Designs for every mood

Tennessee’s Susan Dyer captures polymer in silver bezels. The backs are textured so that if you’re not feeling colorful, you can turn them over and opt for textured silver instead.

Though she’s stayed away from the big shows of late, you can still find her on Etsy and she’s popular on Pinterest.

Since social media was acting up on Wednesday, I dipped back into the archives. Susan’s been creating these beauties for years and they’re still perfectly in style. Good to know!

Boffo color

David Forlano prepares pops of color for the Philadelphia show on PolymerClayDaily.com

Boffo colors from Santa Fe’s David Forlano start our Monday off on the right foot with this photo on Instagram.

Color is the first thing we see as our eyes skitter over the simple patterns. Everything is contained within big silver bezels that become earrings.

You might expect fancy techniques but they are loose and playful and ready for the upcoming Philadelphia show November 2-4.

You’ll spot Bonnie Bishoff and Lindsay Locatelli at the show as well.

Deceiving deco polymer

Polymer clay bezels have moved up a notch in sophistication lately. New metallic clays, gilders pastes and other surface treatments combined with convincing faux aging techniques make it difficult to tell what’s metal and what’s not.

The bronze beads and bezels on Elsie Smith’s site (Sweet2spicy) and in her Zibbet gallery have an art deco feel to them. You’ll want to look twice to make sure that they’re polymer. Mary Ann Loveless sent in the link.

Go-with-the-flow polymer

The UK’s Cate van Alphen created this polymer Baroque Water pendant for The Four Elements Deviant Art Contest. Pearlex powder provides shimmer on the watery bezel and bail. The theme continues around the pendant back. Her second entry is shown here.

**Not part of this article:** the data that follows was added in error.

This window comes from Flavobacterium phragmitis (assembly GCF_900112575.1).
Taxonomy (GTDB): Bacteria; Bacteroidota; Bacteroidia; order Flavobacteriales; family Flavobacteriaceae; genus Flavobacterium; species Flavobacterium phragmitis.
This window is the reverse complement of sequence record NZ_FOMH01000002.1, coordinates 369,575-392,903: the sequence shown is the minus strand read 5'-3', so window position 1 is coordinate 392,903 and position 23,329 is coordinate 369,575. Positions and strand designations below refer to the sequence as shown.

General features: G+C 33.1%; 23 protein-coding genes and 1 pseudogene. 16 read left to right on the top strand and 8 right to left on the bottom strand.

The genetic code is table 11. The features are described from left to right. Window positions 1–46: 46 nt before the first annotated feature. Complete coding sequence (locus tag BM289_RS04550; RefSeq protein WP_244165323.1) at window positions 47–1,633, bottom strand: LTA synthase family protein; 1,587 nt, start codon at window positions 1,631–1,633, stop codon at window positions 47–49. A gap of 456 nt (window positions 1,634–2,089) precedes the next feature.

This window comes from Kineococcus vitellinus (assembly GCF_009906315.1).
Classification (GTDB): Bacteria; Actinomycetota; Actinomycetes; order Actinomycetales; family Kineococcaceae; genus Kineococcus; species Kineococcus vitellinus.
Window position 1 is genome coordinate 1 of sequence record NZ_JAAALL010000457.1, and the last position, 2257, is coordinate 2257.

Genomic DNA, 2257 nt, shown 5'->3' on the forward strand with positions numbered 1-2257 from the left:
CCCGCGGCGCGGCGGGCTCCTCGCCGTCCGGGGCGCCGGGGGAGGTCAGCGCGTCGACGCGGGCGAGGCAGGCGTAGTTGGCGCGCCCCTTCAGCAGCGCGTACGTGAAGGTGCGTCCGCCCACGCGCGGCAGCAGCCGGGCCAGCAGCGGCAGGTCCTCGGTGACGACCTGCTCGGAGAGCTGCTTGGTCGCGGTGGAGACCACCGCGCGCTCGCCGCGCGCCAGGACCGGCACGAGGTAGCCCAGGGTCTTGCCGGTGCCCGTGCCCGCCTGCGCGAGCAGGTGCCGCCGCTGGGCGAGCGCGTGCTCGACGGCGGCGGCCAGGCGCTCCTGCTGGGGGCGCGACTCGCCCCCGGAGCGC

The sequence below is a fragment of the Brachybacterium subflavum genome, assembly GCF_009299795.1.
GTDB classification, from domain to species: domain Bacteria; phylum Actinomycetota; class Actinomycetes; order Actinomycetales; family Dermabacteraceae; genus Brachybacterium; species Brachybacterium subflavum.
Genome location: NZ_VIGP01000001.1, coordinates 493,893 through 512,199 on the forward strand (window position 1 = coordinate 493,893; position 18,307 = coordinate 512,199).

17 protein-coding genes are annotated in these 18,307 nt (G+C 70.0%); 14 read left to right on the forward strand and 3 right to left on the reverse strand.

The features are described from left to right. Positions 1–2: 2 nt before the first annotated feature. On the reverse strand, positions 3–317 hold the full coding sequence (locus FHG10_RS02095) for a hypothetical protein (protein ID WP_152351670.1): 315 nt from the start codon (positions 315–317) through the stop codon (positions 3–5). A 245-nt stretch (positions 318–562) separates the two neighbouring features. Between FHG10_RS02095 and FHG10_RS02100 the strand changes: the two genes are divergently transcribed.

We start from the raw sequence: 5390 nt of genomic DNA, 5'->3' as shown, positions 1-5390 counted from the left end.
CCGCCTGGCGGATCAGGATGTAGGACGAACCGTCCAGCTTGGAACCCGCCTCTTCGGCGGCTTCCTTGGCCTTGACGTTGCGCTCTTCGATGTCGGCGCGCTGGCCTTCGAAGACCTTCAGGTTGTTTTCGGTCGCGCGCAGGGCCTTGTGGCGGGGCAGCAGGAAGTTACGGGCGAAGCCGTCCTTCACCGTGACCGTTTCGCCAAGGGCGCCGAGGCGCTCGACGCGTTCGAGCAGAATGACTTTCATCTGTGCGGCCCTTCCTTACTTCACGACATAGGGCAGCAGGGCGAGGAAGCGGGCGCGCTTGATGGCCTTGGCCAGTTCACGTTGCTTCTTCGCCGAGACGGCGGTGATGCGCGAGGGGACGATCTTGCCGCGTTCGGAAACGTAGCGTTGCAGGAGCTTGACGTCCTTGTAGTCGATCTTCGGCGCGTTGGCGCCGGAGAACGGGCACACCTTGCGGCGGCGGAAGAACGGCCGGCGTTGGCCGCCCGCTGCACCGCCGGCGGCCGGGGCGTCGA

Cate writes with charming candor about one meandering experiment saying, “I find myself rather indifferent to the result. I did not have a particular plan when I was making it, so I am spared disappointment, but I also don’t have anything to judge it against to determine if it is a success. And now I wish I could remember how I did it.”

She’s headed in interesting directions and her wishpots and polymer covered headpins offer glimpses of unusual designs ahead.

Saving money with polymer bezels

Libby Mills is beaming because she discovered a way to beat the high cost of silver using polymer and she found a new seed bead and polymer design she enjoys. You’ll see a bit of extruded clay in this new series too.

Her black polymer bezels are deep and sensuously smooth. They feel like metal right down to the hammered edges. Like the other posts this week, seeing the back helps you appreciate the piece even more. Here’s another close-up.

The bunches of seed beads are sewn to felt at the bottom of the bezel. They sway as you touch them.

Libby agrees that get-togethers often spark new ideas and reignite our enjoyment of the craft….even though they may leave you sleep-deprived. Have a restful weekend.

Backstory

Jan Montarsi wrote in about his new Flickr group that specializes in the backs of polymer work and their stories….the construction, the obstacles, the solutions. Check it out here.

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  • I'm Cynthia Tinapple, an artist, curator, and leader in the polymer clay community for over 20 years.

    On this blog I showcase the best polymer clay art online to inspire and encourage you. I also send out weekend extras in the premium newsletter, StudioMojo.

    You can find my book, Polymer Clay Global Perspectives, on Amazon.


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